Cyber threats like hacking, phishing, ransomware, and distributed denial-of-service (DDoS) attacks have the potential to cause enormous problems for organizations. Not only can companies suffer serious service disruption and reputational damage, but the loss of personal data can also result in huge fines from regulators.
Take British Airways as an example. In 2019, the airline was fined more than £183m by the UK’s Information Commissioner’s Office (ICO) after customer data was compromised in a cyber-attack. Customer details, including name, address, logins, and payment card, were harvested by hackers – affecting half a million customers in total. The fine, which amounts to around 1.5% of British Airways’ global 2018 turnover, was the first proposed by the ICO under the new General Data Protection Regulation (GDPR).
Cyberattacks like this are hitting the headlines with increasing frequency. But
As COVID-19 cases surged this spring, the pandemic led some people more than others to ponder their own mortality. A new study in China and the United States suggests that these people were the ones who showed the highest levels of stress and the least engagement at work.
But the research also uncovered a bright spot: The right kind of boss helped reduce stress and increase engagement and pro-social behavior in their workers who were anxious about COVID-19.
“A global pandemic can lead some people to think about their own mortality, which will understandably make them more stressed and less engaged at work,” said Jia (Jasmine) Hu, lead author of the study and associate professor of management and human resources at The Ohio State University’s Fisher College of Business.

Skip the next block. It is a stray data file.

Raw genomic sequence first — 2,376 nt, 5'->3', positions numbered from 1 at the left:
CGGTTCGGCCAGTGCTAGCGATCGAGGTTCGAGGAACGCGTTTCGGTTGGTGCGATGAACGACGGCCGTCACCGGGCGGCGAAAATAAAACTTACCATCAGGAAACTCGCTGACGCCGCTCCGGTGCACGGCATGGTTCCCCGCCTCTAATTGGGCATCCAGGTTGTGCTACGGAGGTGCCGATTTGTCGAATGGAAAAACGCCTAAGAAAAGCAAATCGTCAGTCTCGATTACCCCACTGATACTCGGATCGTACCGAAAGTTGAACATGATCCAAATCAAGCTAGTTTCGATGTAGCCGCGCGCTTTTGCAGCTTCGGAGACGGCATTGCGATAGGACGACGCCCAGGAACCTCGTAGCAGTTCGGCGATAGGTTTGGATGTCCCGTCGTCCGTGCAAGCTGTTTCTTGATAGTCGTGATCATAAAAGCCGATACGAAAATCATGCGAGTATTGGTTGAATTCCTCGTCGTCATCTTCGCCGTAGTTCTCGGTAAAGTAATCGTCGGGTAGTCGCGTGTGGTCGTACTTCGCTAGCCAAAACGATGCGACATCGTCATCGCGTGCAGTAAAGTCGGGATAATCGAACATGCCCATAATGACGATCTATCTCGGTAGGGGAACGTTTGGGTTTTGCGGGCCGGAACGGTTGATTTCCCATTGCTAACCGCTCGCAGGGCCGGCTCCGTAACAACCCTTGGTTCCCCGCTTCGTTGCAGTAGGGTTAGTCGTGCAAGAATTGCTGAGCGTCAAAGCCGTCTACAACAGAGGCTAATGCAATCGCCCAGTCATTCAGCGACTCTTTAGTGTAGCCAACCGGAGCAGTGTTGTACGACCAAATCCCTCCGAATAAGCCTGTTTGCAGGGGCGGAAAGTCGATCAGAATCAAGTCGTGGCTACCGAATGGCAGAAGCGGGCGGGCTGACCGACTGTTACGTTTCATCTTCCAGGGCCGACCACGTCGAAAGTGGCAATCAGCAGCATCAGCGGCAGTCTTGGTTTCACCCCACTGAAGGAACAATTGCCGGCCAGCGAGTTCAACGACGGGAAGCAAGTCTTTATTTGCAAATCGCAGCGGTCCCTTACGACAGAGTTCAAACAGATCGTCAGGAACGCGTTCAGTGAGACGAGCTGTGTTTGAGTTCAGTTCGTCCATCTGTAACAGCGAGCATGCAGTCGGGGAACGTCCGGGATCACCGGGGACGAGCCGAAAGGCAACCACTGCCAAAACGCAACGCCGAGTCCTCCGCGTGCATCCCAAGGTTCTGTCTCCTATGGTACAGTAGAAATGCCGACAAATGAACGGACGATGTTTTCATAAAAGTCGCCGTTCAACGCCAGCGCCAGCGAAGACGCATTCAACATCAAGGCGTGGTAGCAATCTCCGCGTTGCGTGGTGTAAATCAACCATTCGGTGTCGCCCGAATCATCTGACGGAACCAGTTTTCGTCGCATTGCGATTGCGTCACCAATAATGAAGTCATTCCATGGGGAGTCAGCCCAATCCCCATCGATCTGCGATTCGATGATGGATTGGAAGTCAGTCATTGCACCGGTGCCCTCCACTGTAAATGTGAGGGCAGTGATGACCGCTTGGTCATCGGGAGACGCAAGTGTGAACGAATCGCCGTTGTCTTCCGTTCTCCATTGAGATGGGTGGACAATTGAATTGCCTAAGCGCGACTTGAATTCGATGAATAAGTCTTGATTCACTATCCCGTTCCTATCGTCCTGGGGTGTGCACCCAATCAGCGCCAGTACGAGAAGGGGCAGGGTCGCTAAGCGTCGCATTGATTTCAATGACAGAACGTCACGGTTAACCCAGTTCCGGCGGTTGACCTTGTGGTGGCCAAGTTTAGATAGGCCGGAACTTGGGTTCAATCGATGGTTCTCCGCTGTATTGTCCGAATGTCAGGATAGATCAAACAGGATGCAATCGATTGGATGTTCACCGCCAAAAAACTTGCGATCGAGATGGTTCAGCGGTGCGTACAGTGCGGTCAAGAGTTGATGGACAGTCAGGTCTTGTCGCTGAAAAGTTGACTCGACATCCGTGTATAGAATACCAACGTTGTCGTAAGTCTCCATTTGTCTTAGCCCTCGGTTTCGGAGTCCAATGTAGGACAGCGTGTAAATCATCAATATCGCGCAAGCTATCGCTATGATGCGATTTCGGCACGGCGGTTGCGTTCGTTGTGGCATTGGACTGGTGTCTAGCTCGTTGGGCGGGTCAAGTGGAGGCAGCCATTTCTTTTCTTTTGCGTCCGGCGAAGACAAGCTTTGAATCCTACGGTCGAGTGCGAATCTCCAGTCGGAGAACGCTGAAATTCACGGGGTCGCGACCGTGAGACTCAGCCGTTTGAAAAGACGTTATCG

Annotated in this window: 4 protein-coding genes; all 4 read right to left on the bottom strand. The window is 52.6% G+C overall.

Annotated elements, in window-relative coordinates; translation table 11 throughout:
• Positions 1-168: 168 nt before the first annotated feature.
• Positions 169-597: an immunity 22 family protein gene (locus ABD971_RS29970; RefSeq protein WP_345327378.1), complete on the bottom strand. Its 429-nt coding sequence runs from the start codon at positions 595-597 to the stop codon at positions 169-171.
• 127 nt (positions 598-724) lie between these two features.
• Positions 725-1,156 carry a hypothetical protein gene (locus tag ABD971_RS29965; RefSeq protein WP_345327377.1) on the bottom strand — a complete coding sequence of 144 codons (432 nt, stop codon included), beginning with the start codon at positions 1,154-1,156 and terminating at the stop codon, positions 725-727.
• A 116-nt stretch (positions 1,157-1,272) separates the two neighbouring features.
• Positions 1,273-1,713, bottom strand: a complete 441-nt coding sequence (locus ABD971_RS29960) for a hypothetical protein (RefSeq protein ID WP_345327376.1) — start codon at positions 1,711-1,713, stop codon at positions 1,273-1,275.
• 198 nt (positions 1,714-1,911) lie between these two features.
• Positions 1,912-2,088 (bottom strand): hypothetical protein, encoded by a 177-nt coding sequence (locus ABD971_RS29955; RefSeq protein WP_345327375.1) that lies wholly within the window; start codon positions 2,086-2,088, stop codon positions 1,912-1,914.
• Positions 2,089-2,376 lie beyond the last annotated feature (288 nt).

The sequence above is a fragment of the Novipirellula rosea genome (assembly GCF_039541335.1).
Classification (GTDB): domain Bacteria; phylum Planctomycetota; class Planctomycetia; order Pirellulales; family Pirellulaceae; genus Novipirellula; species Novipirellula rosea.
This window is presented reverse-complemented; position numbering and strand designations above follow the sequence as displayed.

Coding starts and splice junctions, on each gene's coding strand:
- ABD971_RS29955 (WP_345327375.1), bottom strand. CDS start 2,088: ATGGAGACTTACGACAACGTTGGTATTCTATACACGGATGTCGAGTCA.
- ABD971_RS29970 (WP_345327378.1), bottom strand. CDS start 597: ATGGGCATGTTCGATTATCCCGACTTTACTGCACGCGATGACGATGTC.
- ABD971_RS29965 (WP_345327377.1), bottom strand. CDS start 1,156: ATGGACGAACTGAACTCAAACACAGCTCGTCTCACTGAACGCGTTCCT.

“But business leaders who are attentive to employees’ emotional needs and unite them behind a common purpose made a positive difference
Certain procedural heart attacks were more clinically significant than others after percutaneous coronary intervention (PCI) and coronary artery bypass grafting (CABG) surgery, reports suggested.
Just how clinically relevant procedural myocardial infarctions (MIs) are after PCI has long been a point of controversy, especially when comparing the procedure to CABG, where some degree of myocardial injury is inherently expected.
Just how sensitive the results of the EXCEL and SYNTAX trials were to how peri-procedural MI had been defined was detailed in two post hoc analyses published in the Oct. 6 issue of the Journal of the American College of Cardiology.
EXCEL vs Third Universal Definition
EXCEL investigators defended their pre-specified protocol definition of peri-procedural MI and the conclusions they drew from the trial despite conflicting findings when such heart attacks were counted according to the Third Universal Definition.
The incidence of procedural MI reached 3.6% of the PCI group and